Seriously, I had no idea that there were so many strains of vegetarianism and whilst we tend to stick to chicken or fish on a regular basis, I couldn’t give up red meat altogether. Lamb and beef are rare and occasional treats, especially if we are eating out. I do admit that I am not too keen on pork, so that one could definitely come off my list.

    Good Luck with the new recipe regime. Are you all going to be eating the same thing, or are you now having to prepare separate meals for your daughter?

    Yvonne 🙂

    1. I’m looking forward to trying some new recipes with my daughter. Last night she made vegetarian jambalaya and got rave reviews. Next up, barbeque lentils. I can cut back on meat but will probably never give it up completely. My motivation is health, not moral principle.

    2. I’m looking forward to trying some new recipes with my daughter. Last night she made vegetarian jambalaya and got rave reviews. Next up, barbeque lentils. I can cut back on meat but will probably never give it up completely. My motivation is health, not moral principle.

  2. I was briefly a lacto-ovo vegetarian as a teenager, but it didn’t last long. My daughter followed suit for one summer, and then she decided she missed chicken.

    Pollotarian is completely new to me!

    1. I’ve heard from several people now who tried various forms of vegetarianism during their teens. I figure it’s better to let daughter try it than to make a big deal out of it. We’re eating a better variety of food these days because of her!!

  3. I’m very surprised that “fruitarian” goes back so far. I always thought it came from the movie Notting Hill: “I”m a fruitarian…we believe that fruits and vegetables have feeling so we think cooking is cruel. We only eat things that have actually fallen off a tree or bush – that are, in fact, dead already.” 😀 Good luck to your daughter. I’m ovo-vegetarian by day and have meat with my family several nights a week. Quinoa has been the best discovery. You can have it slightly sweet as hot cereal, or savory with roasted/sauteed vegetables, or cold in a salad. It’s wonderfully filling and high in protein. Cook a batch and it lasts several days in the fridge.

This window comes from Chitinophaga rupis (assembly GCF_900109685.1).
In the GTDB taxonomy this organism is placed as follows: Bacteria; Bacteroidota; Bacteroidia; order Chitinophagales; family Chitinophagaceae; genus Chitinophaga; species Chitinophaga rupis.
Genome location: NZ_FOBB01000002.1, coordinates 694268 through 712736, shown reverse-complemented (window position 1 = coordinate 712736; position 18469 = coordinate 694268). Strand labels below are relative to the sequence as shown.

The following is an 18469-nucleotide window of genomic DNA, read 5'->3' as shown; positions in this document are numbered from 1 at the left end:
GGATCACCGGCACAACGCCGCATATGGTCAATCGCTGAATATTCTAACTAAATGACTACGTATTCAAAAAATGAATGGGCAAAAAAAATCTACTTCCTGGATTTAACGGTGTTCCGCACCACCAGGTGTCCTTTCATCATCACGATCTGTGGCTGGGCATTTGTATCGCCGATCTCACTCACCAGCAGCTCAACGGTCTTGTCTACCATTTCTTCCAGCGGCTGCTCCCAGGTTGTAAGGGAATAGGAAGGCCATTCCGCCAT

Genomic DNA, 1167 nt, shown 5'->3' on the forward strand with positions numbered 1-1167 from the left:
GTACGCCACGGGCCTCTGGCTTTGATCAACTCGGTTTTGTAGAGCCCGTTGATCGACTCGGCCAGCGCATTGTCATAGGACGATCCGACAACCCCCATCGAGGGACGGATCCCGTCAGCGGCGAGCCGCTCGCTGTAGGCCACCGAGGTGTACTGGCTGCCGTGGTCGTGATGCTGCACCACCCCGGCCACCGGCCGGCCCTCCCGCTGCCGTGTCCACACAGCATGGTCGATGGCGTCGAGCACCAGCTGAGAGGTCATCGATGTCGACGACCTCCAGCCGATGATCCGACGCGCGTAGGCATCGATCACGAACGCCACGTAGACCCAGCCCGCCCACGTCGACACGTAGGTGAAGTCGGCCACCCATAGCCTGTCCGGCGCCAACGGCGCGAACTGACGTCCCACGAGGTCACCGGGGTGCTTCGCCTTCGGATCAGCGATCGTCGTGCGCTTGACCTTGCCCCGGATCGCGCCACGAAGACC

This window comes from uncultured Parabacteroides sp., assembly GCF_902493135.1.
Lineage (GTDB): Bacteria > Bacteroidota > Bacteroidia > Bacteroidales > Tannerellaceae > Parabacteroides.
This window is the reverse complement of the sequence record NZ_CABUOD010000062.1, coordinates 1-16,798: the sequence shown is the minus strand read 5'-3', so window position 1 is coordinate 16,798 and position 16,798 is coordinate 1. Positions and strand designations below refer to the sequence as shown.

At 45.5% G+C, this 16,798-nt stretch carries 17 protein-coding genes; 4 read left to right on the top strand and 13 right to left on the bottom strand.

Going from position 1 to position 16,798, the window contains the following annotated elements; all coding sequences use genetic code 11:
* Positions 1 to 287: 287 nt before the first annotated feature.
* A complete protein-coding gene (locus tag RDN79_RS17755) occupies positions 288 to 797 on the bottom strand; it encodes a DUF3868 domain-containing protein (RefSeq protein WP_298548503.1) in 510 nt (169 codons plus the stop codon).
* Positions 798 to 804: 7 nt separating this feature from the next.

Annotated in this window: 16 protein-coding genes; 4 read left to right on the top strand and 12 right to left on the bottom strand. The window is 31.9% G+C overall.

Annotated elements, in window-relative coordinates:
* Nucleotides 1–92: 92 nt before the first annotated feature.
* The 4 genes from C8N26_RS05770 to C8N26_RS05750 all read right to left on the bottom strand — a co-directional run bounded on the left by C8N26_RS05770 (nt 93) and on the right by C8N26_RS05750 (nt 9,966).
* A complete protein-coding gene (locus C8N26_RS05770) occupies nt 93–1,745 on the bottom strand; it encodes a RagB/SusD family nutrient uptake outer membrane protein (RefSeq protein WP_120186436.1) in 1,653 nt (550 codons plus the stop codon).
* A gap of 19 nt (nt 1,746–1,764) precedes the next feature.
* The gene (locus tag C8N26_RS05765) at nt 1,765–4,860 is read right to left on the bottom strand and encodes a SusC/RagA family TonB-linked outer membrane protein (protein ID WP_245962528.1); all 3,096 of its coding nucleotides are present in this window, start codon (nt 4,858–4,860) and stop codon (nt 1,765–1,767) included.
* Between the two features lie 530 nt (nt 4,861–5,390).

1. I LOVE quinoa – we’re finding all kinds of great recipes for it. I’d say my diet matches yours… my boys aren’t willing to give up their meat, and although I can live with less, I don’t think I’ll ever give it up all together.

  4. I didn’t know all seven forms of vegetarians. This was very interesting. My husband and I – meat eaters all our lives – have been trying to eat meat-free two or three times a week. I guess we could call ourselves flexitarians, but we’re most likely flexivores.

  5. I did know there are specific types of vegetarians, specifically vegan and lacto-ovo-vegeterian. The other terms are new to me, but they do make sense now that you’ve explained them.

  6. Good luck to you all – it’s not easy subscribing to a new way of eating. I’m glad she’s eating eggs and dairy. The kids I speak with about good eating sometimes have trouble with energy bc they aren’t eating enough calories and are missing important nutrients, specifically b12 (more of an issue with teen girls). I’m interested to see how it goes!

    1. Her father the physician was very worried about that too. We’re encouraging her to eat a variety – and she’s pretty good about it. We’ve also added a teen formula mulit-vitamin.

Leave a Comment

Your email address will not be published. Required fields are marked *